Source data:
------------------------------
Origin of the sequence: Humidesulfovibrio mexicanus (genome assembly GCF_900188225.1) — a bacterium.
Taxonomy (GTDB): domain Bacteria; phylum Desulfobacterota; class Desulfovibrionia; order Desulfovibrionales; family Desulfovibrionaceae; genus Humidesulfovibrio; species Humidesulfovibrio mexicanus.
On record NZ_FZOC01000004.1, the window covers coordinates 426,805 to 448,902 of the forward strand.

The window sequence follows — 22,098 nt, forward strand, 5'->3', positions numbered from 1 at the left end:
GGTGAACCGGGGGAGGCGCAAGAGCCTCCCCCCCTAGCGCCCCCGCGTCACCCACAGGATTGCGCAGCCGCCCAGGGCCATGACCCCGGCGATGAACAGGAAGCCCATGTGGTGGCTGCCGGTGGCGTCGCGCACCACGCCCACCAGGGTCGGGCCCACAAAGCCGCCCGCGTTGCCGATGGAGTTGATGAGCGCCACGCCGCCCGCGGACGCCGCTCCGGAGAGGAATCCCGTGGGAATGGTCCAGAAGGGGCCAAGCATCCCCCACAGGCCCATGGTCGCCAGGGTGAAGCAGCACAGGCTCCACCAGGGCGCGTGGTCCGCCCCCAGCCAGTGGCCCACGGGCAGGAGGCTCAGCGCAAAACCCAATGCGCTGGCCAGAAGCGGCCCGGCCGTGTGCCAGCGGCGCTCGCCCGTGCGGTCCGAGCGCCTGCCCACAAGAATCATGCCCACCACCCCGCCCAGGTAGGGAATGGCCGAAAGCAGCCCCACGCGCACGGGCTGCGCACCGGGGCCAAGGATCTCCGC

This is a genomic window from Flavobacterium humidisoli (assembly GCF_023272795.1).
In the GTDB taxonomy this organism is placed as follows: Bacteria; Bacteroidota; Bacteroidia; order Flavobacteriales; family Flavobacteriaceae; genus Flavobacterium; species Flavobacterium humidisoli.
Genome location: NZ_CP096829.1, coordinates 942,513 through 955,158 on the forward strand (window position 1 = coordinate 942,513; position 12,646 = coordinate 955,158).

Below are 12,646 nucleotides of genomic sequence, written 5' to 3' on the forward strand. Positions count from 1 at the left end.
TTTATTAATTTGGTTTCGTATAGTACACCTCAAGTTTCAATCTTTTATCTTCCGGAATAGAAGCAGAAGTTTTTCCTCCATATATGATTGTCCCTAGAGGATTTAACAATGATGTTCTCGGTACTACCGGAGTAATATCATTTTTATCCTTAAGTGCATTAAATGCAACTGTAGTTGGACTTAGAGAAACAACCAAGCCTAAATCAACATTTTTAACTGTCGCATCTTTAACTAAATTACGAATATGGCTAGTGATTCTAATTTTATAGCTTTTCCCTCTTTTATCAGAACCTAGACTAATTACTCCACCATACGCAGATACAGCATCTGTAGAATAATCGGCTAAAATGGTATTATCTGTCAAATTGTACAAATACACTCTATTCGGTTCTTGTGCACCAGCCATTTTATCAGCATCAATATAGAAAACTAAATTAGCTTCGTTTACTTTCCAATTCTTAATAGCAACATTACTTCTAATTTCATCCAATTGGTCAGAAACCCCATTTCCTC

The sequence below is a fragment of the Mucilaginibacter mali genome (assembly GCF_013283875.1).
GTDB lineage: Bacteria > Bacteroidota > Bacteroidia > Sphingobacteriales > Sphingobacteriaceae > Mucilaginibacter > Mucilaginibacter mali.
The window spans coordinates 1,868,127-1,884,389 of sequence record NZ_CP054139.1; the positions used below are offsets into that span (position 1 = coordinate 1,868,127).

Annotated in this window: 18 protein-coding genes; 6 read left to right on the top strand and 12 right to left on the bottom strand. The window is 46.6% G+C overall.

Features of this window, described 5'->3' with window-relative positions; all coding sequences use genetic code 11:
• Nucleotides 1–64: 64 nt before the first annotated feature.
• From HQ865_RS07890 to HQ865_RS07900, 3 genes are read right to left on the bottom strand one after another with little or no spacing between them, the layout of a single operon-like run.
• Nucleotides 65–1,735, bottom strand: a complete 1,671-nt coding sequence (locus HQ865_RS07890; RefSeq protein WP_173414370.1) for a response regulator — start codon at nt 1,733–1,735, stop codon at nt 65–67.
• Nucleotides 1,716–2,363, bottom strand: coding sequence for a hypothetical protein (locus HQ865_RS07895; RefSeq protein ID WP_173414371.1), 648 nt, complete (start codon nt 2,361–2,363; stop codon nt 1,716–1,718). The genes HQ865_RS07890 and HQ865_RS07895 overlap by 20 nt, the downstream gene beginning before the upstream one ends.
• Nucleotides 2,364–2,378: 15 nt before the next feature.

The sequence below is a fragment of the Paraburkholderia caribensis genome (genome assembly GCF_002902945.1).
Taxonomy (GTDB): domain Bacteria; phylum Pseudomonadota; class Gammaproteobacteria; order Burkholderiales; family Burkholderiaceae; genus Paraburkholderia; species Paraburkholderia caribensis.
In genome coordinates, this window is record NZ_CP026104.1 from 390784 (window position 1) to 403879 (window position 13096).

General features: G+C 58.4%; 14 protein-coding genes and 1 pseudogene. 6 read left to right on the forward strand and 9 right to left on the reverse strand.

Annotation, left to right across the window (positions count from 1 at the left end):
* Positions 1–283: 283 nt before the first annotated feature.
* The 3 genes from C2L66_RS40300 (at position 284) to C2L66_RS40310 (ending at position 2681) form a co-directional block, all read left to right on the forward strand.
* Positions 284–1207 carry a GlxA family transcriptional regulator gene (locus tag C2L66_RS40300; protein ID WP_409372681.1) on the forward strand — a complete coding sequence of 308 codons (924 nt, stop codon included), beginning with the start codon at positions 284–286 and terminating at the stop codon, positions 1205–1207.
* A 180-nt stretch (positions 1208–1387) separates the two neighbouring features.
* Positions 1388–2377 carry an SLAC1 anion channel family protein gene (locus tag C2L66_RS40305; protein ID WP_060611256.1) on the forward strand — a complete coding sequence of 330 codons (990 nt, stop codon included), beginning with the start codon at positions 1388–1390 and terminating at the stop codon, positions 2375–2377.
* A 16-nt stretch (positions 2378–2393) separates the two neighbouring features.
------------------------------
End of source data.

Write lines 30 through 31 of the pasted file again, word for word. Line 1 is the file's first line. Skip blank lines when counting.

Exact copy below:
* Positions 1388–2377 carry an SLAC1 anion channel family protein gene (locus tag C2L66_RS40305; protein ID WP_060611256.1) on the forward strand — a complete coding sequence of 330 codons (990 nt, stop codon included), beginning with the start codon at positions 1388–1390 and terminating at the stop codon, positions 2375–2377.
* A 16-nt stretch (positions 2378–2393) separates the two neighbouring features.